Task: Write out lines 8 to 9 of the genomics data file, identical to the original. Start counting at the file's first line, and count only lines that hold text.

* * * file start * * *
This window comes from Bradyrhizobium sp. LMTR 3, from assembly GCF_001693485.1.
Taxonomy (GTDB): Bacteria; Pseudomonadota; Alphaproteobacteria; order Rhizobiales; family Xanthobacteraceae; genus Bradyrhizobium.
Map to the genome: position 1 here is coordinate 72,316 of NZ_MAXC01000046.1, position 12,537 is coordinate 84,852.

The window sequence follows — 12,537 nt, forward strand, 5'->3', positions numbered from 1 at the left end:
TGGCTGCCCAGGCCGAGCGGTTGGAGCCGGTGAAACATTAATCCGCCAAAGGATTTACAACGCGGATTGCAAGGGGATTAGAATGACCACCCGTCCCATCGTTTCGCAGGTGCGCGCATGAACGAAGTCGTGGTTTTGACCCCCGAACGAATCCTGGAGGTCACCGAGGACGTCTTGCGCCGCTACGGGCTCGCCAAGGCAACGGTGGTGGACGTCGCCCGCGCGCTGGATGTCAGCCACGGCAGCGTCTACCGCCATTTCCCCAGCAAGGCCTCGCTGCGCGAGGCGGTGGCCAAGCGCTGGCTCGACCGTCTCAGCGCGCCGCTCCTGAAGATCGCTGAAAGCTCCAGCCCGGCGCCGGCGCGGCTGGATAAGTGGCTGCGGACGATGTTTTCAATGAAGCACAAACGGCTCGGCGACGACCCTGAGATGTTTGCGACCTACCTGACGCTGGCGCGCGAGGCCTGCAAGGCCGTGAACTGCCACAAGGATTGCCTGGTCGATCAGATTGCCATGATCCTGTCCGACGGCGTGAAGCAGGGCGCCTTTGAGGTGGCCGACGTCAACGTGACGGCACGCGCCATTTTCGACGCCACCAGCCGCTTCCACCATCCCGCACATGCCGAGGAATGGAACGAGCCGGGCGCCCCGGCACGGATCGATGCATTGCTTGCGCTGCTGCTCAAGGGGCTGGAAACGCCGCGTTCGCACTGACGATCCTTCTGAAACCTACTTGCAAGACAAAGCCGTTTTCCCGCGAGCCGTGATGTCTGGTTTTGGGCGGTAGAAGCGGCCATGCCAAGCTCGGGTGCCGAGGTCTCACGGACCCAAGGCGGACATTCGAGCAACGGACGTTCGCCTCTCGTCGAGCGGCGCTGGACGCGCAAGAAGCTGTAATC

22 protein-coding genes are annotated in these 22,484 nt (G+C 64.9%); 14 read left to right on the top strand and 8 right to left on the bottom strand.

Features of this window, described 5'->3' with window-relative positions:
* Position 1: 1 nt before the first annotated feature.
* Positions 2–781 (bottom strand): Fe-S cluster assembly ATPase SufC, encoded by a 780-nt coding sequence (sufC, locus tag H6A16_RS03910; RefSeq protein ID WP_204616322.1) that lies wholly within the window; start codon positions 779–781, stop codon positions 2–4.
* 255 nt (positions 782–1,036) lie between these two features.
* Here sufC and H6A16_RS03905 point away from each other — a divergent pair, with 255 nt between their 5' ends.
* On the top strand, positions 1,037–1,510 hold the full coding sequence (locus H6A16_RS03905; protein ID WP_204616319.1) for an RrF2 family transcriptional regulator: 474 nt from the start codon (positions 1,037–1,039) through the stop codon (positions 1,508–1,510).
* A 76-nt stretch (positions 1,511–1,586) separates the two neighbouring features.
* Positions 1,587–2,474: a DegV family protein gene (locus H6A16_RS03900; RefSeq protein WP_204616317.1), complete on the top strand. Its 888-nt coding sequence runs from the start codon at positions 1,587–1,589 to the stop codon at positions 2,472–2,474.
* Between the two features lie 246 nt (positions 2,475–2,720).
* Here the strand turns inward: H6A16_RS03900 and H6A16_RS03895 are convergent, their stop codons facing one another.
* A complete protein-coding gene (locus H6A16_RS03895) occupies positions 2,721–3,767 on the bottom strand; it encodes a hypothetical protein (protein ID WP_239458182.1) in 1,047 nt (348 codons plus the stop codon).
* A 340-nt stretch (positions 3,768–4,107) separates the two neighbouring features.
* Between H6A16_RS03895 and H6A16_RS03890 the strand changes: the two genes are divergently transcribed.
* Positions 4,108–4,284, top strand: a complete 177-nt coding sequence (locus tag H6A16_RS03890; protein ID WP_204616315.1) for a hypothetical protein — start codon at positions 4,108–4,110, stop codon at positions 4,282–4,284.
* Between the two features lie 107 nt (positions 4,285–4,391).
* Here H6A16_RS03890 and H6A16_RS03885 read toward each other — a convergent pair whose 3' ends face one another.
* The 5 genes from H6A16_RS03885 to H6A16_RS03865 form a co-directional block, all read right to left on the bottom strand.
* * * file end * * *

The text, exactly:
* Position 1: 1 nt before the first annotated feature.
* Positions 2–781 (bottom strand): Fe-S cluster assembly ATPase SufC, encoded by a 780-nt coding sequence (sufC, locus tag H6A16_RS03910; RefSeq protein ID WP_204616322.1) that lies wholly within the window; start codon positions 779–781, stop codon positions 2–4.